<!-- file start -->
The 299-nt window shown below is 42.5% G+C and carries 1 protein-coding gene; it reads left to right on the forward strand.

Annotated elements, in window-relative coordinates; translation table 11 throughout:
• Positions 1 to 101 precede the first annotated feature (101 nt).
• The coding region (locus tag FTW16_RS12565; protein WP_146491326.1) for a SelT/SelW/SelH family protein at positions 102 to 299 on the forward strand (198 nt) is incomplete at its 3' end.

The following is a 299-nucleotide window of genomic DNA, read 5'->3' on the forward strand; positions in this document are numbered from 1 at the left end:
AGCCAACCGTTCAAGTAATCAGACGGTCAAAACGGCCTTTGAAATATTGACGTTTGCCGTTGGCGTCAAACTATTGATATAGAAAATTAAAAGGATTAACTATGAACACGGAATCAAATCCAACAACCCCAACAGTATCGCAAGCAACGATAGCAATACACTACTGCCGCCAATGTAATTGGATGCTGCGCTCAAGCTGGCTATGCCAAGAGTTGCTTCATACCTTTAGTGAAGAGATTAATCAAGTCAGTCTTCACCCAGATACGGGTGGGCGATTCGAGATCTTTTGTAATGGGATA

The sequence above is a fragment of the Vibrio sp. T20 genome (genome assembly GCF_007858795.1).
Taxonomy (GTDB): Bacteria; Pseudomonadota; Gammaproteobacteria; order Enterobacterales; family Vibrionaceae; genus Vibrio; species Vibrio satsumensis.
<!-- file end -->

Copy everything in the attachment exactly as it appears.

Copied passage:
The 299-nt window shown below is 42.5% G+C and carries 1 protein-coding gene; it reads left to right on the forward strand.

Annotated elements, in window-relative coordinates; translation table 11 throughout:
• Positions 1 to 101 precede the first annotated feature (101 nt).
• The coding region (locus tag FTW16_RS12565; protein WP_146491326.1) for a SelT/SelW/SelH family protein at positions 102 to 299 on the forward strand (198 nt) is incomplete at its 3' end.

The following is a 299-nucleotide window of genomic DNA, read 5'->3' on the forward strand; positions in this document are numbered from 1 at the left end:
AGCCAACCGTTCAAGTAATCAGACGGTCAAAACGGCCTTTGAAATATTGACGTTTGCCGTTGGCGTCAAACTATTGATATAGAAAATTAAAAGGATTAACTATGAACACGGAATCAAATCCAACAACCCCAACAGTATCGCAAGCAACGATAGCAATACACTACTGCCGCCAATGTAATTGGATGCTGCGCTCAAGCTGGCTATGCCAAGAGTTGCTTCATACCTTTAGTGAAGAGATTAATCAAGTCAGTCTTCACCCAGATACGGGTGGGCGATTCGAGATCTTTTGTAATGGGATA

The sequence above is a fragment of the Vibrio sp. T20 genome (genome assembly GCF_007858795.1).
Taxonomy (GTDB): Bacteria; Pseudomonadota; Gammaproteobacteria; order Enterobacterales; family Vibrionaceae; genus Vibrio; species Vibrio satsumensis.